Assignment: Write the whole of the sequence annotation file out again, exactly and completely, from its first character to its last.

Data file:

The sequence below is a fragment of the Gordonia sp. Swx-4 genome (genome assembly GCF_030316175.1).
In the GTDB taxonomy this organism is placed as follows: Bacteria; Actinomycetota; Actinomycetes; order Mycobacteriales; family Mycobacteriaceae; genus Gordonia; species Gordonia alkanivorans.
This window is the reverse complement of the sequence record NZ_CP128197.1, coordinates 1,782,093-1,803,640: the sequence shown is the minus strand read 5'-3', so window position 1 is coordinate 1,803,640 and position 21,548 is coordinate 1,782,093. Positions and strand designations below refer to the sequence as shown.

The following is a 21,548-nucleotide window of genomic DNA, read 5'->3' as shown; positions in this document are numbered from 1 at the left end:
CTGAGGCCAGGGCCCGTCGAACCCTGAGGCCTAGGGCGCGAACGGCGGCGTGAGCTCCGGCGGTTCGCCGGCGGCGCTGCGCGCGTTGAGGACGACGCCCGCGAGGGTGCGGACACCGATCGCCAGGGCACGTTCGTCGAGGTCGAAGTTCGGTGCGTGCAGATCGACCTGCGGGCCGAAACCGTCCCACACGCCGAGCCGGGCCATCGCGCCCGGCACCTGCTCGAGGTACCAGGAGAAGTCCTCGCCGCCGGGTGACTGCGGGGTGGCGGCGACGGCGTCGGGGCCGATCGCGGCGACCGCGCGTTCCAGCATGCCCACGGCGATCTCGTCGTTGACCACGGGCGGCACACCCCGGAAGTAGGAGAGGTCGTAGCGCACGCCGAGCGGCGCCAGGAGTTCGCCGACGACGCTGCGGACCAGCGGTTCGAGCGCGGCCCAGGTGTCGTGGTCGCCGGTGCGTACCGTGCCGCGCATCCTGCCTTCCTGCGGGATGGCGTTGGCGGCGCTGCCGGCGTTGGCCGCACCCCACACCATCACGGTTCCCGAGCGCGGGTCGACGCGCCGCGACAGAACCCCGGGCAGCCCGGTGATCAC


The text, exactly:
The sequence below is a fragment of the Gordonia sp. Swx-4 genome (genome assembly GCF_030316175.1).
In the GTDB taxonomy this organism is placed as follows: Bacteria; Actinomycetota; Actinomycetes; order Mycobacteriales; family Mycobacteriaceae; genus Gordonia; species Gordonia alkanivorans.
This window is the reverse complement of the sequence record NZ_CP128197.1, coordinates 1,782,093-1,803,640: the sequence shown is the minus strand read 5'-3', so window position 1 is coordinate 1,803,640 and position 21,548 is coordinate 1,782,093. Positions and strand designations below refer to the sequence as shown.

The following is a 21,548-nucleotide window of genomic DNA, read 5'->3' as shown; positions in this document are numbered from 1 at the left end:
CTGAGGCCAGGGCCCGTCGAACCCTGAGGCCTAGGGCGCGAACGGCGGCGTGAGCTCCGGCGGTTCGCCGGCGGCGCTGCGCGCGTTGAGGACGACGCCCGCGAGGGTGCGGACACCGATCGCCAGGGCACGTTCGTCGAGGTCGAAGTTCGGTGCGTGCAGATCGACCTGCGGGCCGAAACCGTCCCACACGCCGAGCCGGGCCATCGCGCCCGGCACCTGCTCGAGGTACCAGGAGAAGTCCTCGCCGCCGGGTGACTGCGGGGTGGCGGCGACGGCGTCGGGGCCGATCGCGGCGACCGCGCGTTCCAGCATGCCCACGGCGATCTCGTCGTTGACCACGGGCGGCACACCCCGGAAGTAGGAGAGGTCGTAGCGCACGCCGAGCGGCGCCAGGAGTTCGCCGACGACGCTGCGGACCAGCGGTTCGAGCGCGGCCCAGGTGTCGTGGTCGCCGGTGCGTACCGTGCCGCGCATCCTGCCTTCCTGCGGGATGGCGTTGGCGGCGCTGCCGGCGTTGGCCGCACCCCACACCATCACGGTTCCCGAGCGCGGGTCGACGCGCCGCGACAGAACCCCGGGCAGCCCGGTGATCAC